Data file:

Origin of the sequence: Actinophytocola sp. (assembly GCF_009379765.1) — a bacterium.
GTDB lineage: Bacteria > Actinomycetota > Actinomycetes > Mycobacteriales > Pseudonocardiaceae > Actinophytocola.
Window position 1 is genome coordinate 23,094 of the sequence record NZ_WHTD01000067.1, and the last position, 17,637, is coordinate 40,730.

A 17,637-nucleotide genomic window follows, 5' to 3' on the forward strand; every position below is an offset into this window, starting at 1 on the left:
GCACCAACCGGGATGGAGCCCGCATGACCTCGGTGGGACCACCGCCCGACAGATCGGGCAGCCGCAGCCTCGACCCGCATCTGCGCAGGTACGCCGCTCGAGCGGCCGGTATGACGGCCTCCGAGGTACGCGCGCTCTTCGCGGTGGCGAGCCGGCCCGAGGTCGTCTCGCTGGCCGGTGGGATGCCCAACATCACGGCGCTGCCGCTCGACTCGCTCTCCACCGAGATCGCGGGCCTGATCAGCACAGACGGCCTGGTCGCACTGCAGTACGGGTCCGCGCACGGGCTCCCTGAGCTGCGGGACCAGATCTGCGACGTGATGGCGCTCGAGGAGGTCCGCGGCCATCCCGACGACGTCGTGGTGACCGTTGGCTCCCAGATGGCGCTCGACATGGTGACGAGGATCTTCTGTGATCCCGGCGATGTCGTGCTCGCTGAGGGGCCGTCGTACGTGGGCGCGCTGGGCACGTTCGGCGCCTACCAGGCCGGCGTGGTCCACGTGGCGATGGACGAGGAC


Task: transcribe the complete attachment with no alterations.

Origin of the sequence: Actinophytocola sp. (assembly GCF_009379765.1) — a bacterium.
GTDB lineage: Bacteria > Actinomycetota > Actinomycetes > Mycobacteriales > Pseudonocardiaceae > Actinophytocola.
Window position 1 is genome coordinate 23,094 of the sequence record NZ_WHTD01000067.1, and the last position, 17,637, is coordinate 40,730.

A 17,637-nucleotide genomic window follows, 5' to 3' on the forward strand; every position below is an offset into this window, starting at 1 on the left:
GCACCAACCGGGATGGAGCCCGCATGACCTCGGTGGGACCACCGCCCGACAGATCGGGCAGCCGCAGCCTCGACCCGCATCTGCGCAGGTACGCCGCTCGAGCGGCCGGTATGACGGCCTCCGAGGTACGCGCGCTCTTCGCGGTGGCGAGCCGGCCCGAGGTCGTCTCGCTGGCCGGTGGGATGCCCAACATCACGGCGCTGCCGCTCGACTCGCTCTCCACCGAGATCGCGGGCCTGATCAGCACAGACGGCCTGGTCGCACTGCAGTACGGGTCCGCGCACGGGCTCCCTGAGCTGCGGGACCAGATCTGCGACGTGATGGCGCTCGAGGAGGTCCGCGGCCATCCCGACGACGTCGTGGTGACCGTTGGCTCCCAGATGGCGCTCGACATGGTGACGAGGATCTTCTGTGATCCCGGCGATGTCGTGCTCGCTGAGGGGCCGTCGTACGTGGGCGCGCTGGGCACGTTCGGCGCCTACCAGGCCGGCGTGGTCCACGTGGCGATGGACGAGGAC